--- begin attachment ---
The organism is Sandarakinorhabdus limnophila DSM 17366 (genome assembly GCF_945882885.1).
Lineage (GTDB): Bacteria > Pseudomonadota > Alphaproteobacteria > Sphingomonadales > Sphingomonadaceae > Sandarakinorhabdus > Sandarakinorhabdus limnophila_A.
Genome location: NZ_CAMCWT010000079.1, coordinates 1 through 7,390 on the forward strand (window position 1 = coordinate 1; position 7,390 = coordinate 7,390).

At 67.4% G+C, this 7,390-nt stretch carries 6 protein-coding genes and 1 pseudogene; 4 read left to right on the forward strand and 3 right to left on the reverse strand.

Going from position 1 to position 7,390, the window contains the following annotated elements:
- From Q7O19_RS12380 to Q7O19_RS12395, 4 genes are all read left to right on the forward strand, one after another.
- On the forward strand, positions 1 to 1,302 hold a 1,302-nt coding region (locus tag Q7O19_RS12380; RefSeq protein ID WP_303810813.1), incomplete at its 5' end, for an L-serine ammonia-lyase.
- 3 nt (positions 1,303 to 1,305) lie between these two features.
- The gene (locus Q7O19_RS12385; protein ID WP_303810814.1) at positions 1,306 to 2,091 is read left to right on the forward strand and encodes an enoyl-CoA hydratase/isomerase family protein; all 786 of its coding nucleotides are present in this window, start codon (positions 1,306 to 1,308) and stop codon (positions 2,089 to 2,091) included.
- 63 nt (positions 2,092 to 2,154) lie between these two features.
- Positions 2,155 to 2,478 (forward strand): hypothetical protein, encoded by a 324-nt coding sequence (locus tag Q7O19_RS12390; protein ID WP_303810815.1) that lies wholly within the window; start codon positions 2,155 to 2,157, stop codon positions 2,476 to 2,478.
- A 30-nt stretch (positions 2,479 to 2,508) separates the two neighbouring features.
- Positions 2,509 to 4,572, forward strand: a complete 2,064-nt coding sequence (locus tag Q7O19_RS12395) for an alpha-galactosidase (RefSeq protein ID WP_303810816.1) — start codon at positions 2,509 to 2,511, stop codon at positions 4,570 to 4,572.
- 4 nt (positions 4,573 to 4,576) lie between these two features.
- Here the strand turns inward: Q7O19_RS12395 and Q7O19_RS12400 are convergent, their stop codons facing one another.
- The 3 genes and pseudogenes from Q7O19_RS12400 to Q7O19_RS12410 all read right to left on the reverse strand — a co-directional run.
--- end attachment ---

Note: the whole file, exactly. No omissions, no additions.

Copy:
The organism is Sandarakinorhabdus limnophila DSM 17366 (genome assembly GCF_945882885.1).
Lineage (GTDB): Bacteria > Pseudomonadota > Alphaproteobacteria > Sphingomonadales > Sphingomonadaceae > Sandarakinorhabdus > Sandarakinorhabdus limnophila_A.
Genome location: NZ_CAMCWT010000079.1, coordinates 1 through 7,390 on the forward strand (window position 1 = coordinate 1; position 7,390 = coordinate 7,390).

At 67.4% G+C, this 7,390-nt stretch carries 6 protein-coding genes and 1 pseudogene; 4 read left to right on the forward strand and 3 right to left on the reverse strand.

Going from position 1 to position 7,390, the window contains the following annotated elements:
- From Q7O19_RS12380 to Q7O19_RS12395, 4 genes are all read left to right on the forward strand, one after another.
- On the forward strand, positions 1 to 1,302 hold a 1,302-nt coding region (locus tag Q7O19_RS12380; RefSeq protein ID WP_303810813.1), incomplete at its 5' end, for an L-serine ammonia-lyase.
- 3 nt (positions 1,303 to 1,305) lie between these two features.
- The gene (locus Q7O19_RS12385; protein ID WP_303810814.1) at positions 1,306 to 2,091 is read left to right on the forward strand and encodes an enoyl-CoA hydratase/isomerase family protein; all 786 of its coding nucleotides are present in this window, start codon (positions 1,306 to 1,308) and stop codon (positions 2,089 to 2,091) included.
- 63 nt (positions 2,092 to 2,154) lie between these two features.
- Positions 2,155 to 2,478 (forward strand): hypothetical protein, encoded by a 324-nt coding sequence (locus tag Q7O19_RS12390; protein ID WP_303810815.1) that lies wholly within the window; start codon positions 2,155 to 2,157, stop codon positions 2,476 to 2,478.
- A 30-nt stretch (positions 2,479 to 2,508) separates the two neighbouring features.
- Positions 2,509 to 4,572, forward strand: a complete 2,064-nt coding sequence (locus tag Q7O19_RS12395) for an alpha-galactosidase (RefSeq protein ID WP_303810816.1) — start codon at positions 2,509 to 2,511, stop codon at positions 4,570 to 4,572.
- 4 nt (positions 4,573 to 4,576) lie between these two features.
- Here the strand turns inward: Q7O19_RS12395 and Q7O19_RS12400 are convergent, their stop codons facing one another.
- The 3 genes and pseudogenes from Q7O19_RS12400 to Q7O19_RS12410 all read right to left on the reverse strand — a co-directional run.